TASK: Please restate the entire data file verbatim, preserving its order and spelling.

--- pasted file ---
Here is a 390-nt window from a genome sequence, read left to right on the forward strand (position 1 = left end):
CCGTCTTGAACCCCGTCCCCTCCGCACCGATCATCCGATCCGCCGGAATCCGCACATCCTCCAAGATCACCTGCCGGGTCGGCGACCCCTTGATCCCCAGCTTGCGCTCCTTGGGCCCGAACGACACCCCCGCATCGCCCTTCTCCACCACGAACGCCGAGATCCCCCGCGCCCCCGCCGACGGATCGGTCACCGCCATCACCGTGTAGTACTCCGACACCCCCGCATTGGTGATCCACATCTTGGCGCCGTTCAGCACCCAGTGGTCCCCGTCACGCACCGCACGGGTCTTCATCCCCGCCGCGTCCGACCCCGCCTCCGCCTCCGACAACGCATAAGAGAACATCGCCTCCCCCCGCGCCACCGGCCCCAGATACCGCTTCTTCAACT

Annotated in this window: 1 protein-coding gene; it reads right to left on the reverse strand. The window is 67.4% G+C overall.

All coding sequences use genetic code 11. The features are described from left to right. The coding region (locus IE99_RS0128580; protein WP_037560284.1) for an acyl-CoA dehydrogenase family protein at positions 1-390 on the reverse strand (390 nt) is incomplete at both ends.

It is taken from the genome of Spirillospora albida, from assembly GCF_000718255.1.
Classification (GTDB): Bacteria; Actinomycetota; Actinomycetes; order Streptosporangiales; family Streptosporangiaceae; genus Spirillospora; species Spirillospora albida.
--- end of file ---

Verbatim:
Here is a 390-nt window from a genome sequence, read left to right on the forward strand (position 1 = left end):
CCGTCTTGAACCCCGTCCCCTCCGCACCGATCATCCGATCCGCCGGAATCCGCACATCCTCCAAGATCACCTGCCGGGTCGGCGACCCCTTGATCCCCAGCTTGCGCTCCTTGGGCCCGAACGACACCCCCGCATCGCCCTTCTCCACCACGAACGCCGAGATCCCCCGCGCCCCCGCCGACGGATCGGTCACCGCCATCACCGTGTAGTACTCCGACACCCCCGCATTGGTGATCCACATCTTGGCGCCGTTCAGCACCCAGTGGTCCCCGTCACGCACCGCACGGGTCTTCATCCCCGCCGCGTCCGACCCCGCCTCCGCCTCCGACAACGCATAAGAGAACATCGCCTCCCCCCGCGCCACCGGCCCCAGATACCGCTTCTTCAACT

Annotated in this window: 1 protein-coding gene; it reads right to left on the reverse strand. The window is 67.4% G+C overall.

All coding sequences use genetic code 11. The features are described from left to right. The coding region (locus IE99_RS0128580; protein WP_037560284.1) for an acyl-CoA dehydrogenase family protein at positions 1-390 on the reverse strand (390 nt) is incomplete at both ends.

It is taken from the genome of Spirillospora albida, from assembly GCF_000718255.1.
Classification (GTDB): Bacteria; Actinomycetota; Actinomycetes; order Streptosporangiales; family Streptosporangiaceae; genus Spirillospora; species Spirillospora albida.